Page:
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Keywords:

  • nudge;
  • libertarian;
  • paternalism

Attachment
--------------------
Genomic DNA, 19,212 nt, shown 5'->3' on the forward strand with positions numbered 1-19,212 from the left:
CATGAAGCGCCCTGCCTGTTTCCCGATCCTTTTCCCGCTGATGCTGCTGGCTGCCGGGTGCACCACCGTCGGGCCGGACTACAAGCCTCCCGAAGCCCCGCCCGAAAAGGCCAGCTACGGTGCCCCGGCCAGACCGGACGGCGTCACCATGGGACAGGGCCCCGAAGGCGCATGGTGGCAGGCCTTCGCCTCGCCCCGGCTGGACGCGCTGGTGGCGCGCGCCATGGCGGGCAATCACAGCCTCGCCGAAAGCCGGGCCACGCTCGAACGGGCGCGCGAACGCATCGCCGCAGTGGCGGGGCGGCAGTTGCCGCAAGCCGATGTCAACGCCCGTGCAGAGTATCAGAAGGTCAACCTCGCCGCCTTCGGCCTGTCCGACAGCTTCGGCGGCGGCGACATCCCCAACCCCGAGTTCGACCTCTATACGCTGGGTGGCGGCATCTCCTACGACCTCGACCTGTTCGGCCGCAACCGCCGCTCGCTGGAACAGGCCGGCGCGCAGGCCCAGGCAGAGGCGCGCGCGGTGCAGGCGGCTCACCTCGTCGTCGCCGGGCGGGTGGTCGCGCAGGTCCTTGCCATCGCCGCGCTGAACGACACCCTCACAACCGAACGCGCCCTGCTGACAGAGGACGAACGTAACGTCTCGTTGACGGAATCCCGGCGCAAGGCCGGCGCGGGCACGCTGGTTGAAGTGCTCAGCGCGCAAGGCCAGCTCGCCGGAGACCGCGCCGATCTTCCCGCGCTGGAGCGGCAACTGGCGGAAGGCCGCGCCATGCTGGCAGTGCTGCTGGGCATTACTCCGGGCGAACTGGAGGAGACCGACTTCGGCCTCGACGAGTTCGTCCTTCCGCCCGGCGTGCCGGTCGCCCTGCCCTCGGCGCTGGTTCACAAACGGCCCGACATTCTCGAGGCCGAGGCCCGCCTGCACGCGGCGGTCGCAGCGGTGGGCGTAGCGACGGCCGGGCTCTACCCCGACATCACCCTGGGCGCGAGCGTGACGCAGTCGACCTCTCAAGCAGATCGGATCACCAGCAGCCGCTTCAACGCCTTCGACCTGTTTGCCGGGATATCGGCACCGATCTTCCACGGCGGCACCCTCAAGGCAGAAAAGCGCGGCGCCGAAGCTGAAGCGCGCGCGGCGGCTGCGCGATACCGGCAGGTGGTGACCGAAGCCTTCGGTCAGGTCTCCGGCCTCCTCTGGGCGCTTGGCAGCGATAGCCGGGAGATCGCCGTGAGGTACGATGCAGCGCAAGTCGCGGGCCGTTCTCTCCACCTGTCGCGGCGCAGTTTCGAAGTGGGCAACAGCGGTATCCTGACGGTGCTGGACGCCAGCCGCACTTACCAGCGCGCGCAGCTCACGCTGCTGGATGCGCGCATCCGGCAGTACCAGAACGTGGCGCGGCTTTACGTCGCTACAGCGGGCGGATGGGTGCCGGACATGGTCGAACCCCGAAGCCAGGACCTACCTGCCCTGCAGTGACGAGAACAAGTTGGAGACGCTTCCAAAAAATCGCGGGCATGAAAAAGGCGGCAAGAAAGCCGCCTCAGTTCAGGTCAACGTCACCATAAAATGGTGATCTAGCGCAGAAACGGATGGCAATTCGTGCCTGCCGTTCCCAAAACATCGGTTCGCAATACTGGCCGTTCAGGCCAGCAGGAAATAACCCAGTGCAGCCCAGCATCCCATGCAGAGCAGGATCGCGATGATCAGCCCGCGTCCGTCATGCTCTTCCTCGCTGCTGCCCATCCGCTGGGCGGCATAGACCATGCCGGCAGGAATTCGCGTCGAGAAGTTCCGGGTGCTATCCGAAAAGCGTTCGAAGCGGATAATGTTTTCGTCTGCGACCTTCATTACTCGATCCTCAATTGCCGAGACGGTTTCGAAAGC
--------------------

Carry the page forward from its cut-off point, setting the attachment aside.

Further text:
This Commentary explores what the implications of the emergence of a putative ‘nudgeocracy’, and associated forms of neurologically-infused policy development, mean for human geographical research. Drawing on a 3-year research project into the rise of libertarian paternalism within the British polity, and our involvement in the recent House of Lords Behaviour Change Inquiry (House of Lords 2011 Behaviour change report[HL paper 179] Stationary Office, London), we argue that geographical research can make important contributions to the wider political and philosophical debates surrounding soft paternalist society.